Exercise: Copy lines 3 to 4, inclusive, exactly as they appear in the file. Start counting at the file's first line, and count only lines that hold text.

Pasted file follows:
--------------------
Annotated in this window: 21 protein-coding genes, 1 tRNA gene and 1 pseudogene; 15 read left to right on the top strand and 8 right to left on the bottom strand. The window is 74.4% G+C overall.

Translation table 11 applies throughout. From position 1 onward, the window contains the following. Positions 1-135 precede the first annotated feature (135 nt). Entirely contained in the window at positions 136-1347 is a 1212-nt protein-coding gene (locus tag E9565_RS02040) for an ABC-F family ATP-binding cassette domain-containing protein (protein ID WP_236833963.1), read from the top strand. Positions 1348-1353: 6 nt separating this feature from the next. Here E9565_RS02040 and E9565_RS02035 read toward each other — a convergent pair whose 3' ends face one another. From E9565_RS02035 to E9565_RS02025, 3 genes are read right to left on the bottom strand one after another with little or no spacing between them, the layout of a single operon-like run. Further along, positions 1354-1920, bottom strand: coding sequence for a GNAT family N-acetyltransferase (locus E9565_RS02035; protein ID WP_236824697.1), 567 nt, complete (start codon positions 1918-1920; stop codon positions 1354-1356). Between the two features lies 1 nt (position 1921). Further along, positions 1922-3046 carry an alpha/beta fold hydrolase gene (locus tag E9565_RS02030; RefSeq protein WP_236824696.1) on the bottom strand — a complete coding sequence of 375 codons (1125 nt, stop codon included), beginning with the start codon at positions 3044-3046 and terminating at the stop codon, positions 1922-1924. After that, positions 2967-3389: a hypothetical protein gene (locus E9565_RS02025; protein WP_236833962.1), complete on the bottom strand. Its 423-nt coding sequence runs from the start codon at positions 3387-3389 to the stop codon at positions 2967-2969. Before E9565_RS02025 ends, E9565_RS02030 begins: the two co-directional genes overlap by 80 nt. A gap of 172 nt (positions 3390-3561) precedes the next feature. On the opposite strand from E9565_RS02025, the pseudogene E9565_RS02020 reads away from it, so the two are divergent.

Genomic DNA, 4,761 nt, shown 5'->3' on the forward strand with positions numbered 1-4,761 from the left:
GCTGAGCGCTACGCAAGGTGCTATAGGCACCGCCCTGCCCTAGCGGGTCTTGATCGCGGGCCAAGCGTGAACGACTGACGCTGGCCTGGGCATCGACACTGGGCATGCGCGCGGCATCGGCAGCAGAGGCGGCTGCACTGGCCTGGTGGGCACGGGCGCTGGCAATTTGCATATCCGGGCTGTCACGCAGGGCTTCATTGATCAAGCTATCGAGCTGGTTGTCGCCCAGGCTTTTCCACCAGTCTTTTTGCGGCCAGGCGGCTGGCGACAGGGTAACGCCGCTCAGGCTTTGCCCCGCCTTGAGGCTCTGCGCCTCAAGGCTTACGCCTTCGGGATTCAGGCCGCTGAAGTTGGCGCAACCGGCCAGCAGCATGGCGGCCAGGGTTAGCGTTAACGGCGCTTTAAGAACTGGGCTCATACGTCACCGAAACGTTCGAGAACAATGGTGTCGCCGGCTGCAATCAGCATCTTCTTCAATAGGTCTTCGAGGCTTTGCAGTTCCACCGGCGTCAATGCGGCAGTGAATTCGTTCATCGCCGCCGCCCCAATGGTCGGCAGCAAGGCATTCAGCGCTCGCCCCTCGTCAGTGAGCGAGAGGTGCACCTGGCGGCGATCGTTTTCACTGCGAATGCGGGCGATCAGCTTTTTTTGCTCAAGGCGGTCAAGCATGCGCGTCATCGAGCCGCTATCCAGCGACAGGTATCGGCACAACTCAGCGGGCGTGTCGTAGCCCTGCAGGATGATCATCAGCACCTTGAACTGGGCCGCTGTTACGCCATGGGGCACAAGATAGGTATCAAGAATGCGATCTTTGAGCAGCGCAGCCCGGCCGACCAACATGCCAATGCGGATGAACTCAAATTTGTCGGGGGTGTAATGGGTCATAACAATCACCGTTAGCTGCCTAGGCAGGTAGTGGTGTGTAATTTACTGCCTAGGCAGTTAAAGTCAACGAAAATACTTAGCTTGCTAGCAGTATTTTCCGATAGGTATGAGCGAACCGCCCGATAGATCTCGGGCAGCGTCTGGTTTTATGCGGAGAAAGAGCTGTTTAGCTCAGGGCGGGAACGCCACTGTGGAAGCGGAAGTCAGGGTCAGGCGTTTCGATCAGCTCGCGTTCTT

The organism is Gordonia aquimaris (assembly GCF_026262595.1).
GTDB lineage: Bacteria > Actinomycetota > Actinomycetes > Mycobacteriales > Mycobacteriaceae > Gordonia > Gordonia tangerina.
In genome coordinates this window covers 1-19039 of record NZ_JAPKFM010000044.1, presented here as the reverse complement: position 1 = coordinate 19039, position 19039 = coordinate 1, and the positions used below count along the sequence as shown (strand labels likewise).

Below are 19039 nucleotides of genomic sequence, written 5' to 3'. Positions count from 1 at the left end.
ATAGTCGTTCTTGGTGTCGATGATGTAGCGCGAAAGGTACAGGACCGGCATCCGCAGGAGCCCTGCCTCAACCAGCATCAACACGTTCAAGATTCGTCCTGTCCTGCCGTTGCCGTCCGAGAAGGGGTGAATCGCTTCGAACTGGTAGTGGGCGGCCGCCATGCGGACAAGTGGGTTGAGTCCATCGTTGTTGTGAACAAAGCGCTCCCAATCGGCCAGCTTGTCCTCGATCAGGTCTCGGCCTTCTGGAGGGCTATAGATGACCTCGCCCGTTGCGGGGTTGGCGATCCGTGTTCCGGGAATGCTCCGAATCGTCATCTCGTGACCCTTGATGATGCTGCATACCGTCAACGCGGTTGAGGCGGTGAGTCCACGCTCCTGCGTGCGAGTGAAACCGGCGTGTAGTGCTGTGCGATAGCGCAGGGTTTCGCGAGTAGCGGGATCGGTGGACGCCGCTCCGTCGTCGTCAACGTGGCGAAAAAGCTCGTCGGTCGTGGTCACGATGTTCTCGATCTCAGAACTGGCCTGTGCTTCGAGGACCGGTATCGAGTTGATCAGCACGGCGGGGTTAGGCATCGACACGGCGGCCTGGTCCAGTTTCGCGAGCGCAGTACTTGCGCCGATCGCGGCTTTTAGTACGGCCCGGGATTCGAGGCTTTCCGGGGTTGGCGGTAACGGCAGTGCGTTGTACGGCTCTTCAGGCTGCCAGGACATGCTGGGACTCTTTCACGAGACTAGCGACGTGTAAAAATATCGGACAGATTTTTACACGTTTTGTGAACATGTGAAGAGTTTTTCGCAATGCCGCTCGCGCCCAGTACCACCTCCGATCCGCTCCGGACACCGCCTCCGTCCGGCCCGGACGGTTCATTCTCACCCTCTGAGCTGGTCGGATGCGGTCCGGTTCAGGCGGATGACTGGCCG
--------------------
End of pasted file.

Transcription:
Genomic DNA, 4,761 nt, shown 5'->3' on the forward strand with positions numbered 1-4,761 from the left:
GCTGAGCGCTACGCAAGGTGCTATAGGCACCGCCCTGCCCTAGCGGGTCTTGATCGCGGGCCAAGCGTGAACGACTGACGCTGGCCTGGGCATCGACACTGGGCATGCGCGCGGCATCGGCAGCAGAGGCGGCTGCACTGGCCTGGTGGGCACGGGCGCTGGCAATTTGCATATCCGGGCTGTCACGCAGGGCTTCATTGATCAAGCTATCGAGCTGGTTGTCGCCCAGGCTTTTCCACCAGTCTTTTTGCGGCCAGGCGGCTGGCGACAGGGTAACGCCGCTCAGGCTTTGCCCCGCCTTGAGGCTCTGCGCCTCAAGGCTTACGCCTTCGGGATTCAGGCCGCTGAAGTTGGCGCAACCGGCCAGCAGCATGGCGGCCAGGGTTAGCGTTAACGGCGCTTTAAGAACTGGGCTCATACGTCACCGAAACGTTCGAGAACAATGGTGTCGCCGGCTGCAATCAGCATCTTCTTCAATAGGTCTTCGAGGCTTTGCAGTTCCACCGGCGTCAATGCGGCAGTGAATTCGTTCATCGCCGCCGCCCCAATGGTCGGCAGCAAGGCATTCAGCGCTCGCCCCTCGTCAGTGAGCGAGAGGTGCACCTGGCGGCGATCGTTTTCACTGCGAATGCGGGCGATCAGCTTTTTTTGCTCAAGGCGGTCAAGCATGCGCGTCATCGAGCCGCTATCCAGCGACAGGTATCGGCACAACTCAGCGGGCGTGTCGTAGCCCTGCAGGATGATCATCAGCACCTTGAACTGGGCCGCTGTTACGCCATGGGGCACAAGATAGGTATCAAGAATGCGATCTTTGAGCAGCGCAGCCCGGCCGACCAACATGCCAATGCGGATGAACTCAAATTTGTCGGGGGTGTAATGGGTCATAACAATCACCGTTAGCTGCCTAGGCAGGTAGTGGTGTGTAATTTACTGCCTAGGCAGTTAAAGTCAACGAAAATACTTAGCTTGCTAGCAGTATTTTCCGATAGGTATGAGCGAACCGCCCGATAGATCTCGGGCAGCGTCTGGTTTTATGCGGAGAAAGAGCTGTTTAGCTCAGGGCGGGAACGCCACTGTGGAAGCGGAAGTCAGGGTCAGGCGTTTCGATCAGCTCGCGTTCTT